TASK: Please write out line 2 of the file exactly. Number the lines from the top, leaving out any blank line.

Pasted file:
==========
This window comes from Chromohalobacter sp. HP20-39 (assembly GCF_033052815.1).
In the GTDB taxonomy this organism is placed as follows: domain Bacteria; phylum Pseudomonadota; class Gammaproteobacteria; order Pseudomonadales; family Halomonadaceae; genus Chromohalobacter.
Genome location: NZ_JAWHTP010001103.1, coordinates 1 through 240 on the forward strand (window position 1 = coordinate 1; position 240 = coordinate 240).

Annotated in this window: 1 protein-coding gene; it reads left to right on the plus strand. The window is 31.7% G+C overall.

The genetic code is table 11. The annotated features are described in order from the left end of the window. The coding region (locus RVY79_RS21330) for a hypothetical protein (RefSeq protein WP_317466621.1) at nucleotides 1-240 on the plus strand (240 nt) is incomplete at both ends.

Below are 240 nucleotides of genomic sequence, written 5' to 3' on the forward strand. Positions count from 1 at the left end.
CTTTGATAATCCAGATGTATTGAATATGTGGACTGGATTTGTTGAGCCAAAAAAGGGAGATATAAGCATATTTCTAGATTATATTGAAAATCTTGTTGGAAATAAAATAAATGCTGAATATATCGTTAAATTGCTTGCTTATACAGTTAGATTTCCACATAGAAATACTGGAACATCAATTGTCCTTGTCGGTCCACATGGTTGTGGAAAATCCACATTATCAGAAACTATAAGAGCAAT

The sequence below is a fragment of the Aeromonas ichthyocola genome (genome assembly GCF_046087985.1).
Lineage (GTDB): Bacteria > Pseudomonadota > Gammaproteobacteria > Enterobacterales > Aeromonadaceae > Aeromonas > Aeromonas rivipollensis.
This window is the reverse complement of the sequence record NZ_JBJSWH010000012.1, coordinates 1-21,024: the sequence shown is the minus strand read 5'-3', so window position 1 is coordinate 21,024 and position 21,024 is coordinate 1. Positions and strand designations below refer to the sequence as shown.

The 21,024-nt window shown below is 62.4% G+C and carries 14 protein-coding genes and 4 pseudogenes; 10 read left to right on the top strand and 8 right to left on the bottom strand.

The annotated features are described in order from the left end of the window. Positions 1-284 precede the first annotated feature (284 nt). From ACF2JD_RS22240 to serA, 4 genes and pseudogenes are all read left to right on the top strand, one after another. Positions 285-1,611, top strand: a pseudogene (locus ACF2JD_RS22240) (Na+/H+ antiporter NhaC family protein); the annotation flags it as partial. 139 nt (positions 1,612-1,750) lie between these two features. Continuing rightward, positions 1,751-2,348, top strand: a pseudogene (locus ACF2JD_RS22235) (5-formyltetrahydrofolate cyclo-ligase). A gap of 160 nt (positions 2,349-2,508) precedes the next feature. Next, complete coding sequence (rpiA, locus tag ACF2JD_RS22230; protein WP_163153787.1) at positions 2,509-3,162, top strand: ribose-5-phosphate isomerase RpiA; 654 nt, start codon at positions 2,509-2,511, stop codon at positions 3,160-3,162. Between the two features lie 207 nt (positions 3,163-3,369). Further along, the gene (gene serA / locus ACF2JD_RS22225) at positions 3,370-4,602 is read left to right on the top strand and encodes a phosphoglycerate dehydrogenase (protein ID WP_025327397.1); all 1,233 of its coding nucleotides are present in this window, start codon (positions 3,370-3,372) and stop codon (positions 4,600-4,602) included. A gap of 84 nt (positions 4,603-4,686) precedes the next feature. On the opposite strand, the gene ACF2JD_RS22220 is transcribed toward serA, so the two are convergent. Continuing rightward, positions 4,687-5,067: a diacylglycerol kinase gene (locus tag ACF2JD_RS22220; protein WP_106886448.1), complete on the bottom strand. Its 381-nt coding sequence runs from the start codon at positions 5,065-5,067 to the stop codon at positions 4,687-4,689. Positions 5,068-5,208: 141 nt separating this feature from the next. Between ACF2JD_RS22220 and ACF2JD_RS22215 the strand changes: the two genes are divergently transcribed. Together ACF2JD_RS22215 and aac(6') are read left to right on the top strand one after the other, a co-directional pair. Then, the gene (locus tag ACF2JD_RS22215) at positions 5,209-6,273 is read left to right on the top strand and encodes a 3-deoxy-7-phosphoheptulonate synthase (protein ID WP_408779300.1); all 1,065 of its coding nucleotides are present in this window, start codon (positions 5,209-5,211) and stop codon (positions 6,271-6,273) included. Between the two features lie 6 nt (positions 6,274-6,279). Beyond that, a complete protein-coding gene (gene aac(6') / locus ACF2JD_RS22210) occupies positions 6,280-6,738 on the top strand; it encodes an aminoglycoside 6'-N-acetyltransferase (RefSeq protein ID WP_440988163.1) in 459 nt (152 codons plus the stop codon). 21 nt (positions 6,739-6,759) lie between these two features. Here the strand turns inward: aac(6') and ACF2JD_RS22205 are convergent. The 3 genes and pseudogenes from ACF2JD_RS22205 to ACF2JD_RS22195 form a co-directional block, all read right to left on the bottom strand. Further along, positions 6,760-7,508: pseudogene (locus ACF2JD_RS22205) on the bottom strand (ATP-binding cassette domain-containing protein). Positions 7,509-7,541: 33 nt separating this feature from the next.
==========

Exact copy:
In the GTDB taxonomy this organism is placed as follows: domain Bacteria; phylum Pseudomonadota; class Gammaproteobacteria; order Pseudomonadales; family Halomonadaceae; genus Chromohalobacter.